“She didn't really know what was going on. She was young. And yeah there's a lot of missing pieces of the puzzle.”

But despite her heartbreaking past, Arianny says she refuses to be consumed by anger – and she refuses to judge anyone by the color of their skin.

“I am promoting peace for humanity, no matter who or what color your skin is.

“I believe that we all are given the opportunity of life, the opportunity to create whatever we want to create.

“I'm big believer in manifestation. So to victimize yourself or to say, ‘This person is better than me because of the color of their skin’. I will never support that. So if that makes me unpopular, I don't really care…

“There's so much good in the world. There's so many good people. Yes there are bad people, but you can't categorize every human to be a bad person just because they wear a badge or because of the color of their skin.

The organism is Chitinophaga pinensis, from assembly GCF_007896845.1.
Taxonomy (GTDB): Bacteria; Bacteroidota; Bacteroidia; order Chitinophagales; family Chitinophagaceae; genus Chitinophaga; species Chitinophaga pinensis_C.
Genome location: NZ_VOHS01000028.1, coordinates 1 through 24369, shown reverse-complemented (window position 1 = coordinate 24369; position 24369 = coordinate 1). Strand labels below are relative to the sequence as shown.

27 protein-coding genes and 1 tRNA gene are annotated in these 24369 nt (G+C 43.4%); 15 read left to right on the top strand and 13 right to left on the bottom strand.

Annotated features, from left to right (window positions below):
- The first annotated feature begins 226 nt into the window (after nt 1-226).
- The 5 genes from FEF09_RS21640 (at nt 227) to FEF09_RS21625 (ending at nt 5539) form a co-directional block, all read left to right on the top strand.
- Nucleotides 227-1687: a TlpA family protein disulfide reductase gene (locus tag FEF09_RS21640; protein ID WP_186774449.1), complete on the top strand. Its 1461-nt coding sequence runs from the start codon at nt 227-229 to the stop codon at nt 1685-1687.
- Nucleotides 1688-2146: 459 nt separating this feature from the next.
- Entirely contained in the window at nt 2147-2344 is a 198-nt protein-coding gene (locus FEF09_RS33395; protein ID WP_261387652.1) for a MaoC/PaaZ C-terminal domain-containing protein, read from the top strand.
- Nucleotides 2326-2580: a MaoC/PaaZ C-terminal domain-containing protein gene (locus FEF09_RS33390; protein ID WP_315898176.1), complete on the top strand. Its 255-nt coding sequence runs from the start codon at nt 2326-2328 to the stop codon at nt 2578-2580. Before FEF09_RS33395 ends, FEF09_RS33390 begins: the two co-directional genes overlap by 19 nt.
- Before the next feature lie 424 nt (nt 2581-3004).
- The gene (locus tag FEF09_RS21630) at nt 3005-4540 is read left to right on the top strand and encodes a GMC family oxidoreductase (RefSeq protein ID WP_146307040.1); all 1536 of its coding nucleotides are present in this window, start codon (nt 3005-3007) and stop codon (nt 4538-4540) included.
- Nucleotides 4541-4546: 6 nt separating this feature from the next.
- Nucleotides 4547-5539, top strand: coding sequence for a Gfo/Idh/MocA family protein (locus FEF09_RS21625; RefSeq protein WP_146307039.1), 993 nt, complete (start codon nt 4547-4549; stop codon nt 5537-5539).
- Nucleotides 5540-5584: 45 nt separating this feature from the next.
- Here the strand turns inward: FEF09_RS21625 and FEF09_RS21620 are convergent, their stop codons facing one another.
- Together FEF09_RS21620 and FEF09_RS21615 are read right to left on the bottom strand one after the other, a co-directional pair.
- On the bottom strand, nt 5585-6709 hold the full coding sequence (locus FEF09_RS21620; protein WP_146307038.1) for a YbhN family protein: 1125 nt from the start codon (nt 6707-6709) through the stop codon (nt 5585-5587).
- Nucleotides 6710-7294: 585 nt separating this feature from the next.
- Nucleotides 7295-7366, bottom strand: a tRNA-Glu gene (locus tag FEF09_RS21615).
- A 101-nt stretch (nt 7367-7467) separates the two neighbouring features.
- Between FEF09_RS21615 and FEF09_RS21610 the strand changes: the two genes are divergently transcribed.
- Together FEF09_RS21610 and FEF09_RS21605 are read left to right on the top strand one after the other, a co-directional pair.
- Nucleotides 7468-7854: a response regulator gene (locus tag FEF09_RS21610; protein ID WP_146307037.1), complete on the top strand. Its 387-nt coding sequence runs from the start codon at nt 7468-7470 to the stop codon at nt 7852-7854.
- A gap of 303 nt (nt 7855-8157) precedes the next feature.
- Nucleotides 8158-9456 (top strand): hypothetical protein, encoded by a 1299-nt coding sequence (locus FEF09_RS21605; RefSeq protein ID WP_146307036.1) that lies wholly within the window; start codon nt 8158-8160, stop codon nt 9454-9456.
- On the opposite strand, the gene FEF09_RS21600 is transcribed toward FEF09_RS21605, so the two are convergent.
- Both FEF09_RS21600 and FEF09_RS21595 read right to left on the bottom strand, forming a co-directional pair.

“I have so many people in my life that are black. My boyfriend's half black. I have friends that are black. I would never treat them differently.”

Right now Arianny is looking forward to the birth of her baby boy and taking a break from the ring while she launches her new jewelry subscription service, Girlfriend Box.

She says she and her boyfriend have supported causes promoting equality behind the scenes and he is working on a non-profit which supports “love, unity and equality” among children.

“I know that I'm a good person, and I know that I'm promoting peace, love, equality, humanity,” Arianny said.

“I will teach my future kids, my baby on the way, to love with no restrictions, no division, to be colorblind if you will.

“I wish that more people would just take a moment to breathe and just say, ‘I don't want to be part of this problem. I don't want to be spreading more hate’."